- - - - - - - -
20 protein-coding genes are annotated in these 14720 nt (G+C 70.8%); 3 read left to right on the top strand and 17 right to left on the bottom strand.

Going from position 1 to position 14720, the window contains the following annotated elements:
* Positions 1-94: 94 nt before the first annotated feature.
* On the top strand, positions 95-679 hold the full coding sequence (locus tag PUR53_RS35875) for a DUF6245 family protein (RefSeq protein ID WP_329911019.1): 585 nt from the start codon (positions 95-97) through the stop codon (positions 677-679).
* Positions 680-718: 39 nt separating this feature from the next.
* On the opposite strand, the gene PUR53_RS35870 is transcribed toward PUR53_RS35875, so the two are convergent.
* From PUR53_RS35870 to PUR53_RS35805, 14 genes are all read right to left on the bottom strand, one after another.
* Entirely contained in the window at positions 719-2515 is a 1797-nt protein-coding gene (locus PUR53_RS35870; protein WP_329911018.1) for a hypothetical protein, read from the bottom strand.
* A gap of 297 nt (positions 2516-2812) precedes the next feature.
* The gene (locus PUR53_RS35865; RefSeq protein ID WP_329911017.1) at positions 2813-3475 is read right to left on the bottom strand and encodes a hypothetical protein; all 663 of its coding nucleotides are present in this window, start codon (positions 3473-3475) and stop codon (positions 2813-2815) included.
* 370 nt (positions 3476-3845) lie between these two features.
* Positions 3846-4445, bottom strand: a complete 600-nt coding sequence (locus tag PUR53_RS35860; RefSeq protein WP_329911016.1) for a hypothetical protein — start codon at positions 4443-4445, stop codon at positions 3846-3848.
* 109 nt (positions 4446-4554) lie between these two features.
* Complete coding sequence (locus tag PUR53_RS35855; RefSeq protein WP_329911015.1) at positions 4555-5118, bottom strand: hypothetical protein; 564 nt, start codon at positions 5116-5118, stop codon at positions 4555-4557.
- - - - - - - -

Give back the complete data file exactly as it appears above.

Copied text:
20 protein-coding genes are annotated in these 14720 nt (G+C 70.8%); 3 read left to right on the top strand and 17 right to left on the bottom strand.

Going from position 1 to position 14720, the window contains the following annotated elements:
* Positions 1-94: 94 nt before the first annotated feature.
* On the top strand, positions 95-679 hold the full coding sequence (locus tag PUR53_RS35875) for a DUF6245 family protein (RefSeq protein ID WP_329911019.1): 585 nt from the start codon (positions 95-97) through the stop codon (positions 677-679).
* Positions 680-718: 39 nt separating this feature from the next.
* On the opposite strand, the gene PUR53_RS35870 is transcribed toward PUR53_RS35875, so the two are convergent.
* From PUR53_RS35870 to PUR53_RS35805, 14 genes are all read right to left on the bottom strand, one after another.
* Entirely contained in the window at positions 719-2515 is a 1797-nt protein-coding gene (locus PUR53_RS35870; protein WP_329911018.1) for a hypothetical protein, read from the bottom strand.
* A gap of 297 nt (positions 2516-2812) precedes the next feature.
* The gene (locus PUR53_RS35865; RefSeq protein ID WP_329911017.1) at positions 2813-3475 is read right to left on the bottom strand and encodes a hypothetical protein; all 663 of its coding nucleotides are present in this window, start codon (positions 3473-3475) and stop codon (positions 2813-2815) included.
* 370 nt (positions 3476-3845) lie between these two features.
* Positions 3846-4445, bottom strand: a complete 600-nt coding sequence (locus tag PUR53_RS35860; RefSeq protein WP_329911016.1) for a hypothetical protein — start codon at positions 4443-4445, stop codon at positions 3846-3848.
* 109 nt (positions 4446-4554) lie between these two features.
* Complete coding sequence (locus tag PUR53_RS35855; RefSeq protein WP_329911015.1) at positions 4555-5118, bottom strand: hypothetical protein; 564 nt, start codon at positions 5116-5118, stop codon at positions 4555-4557.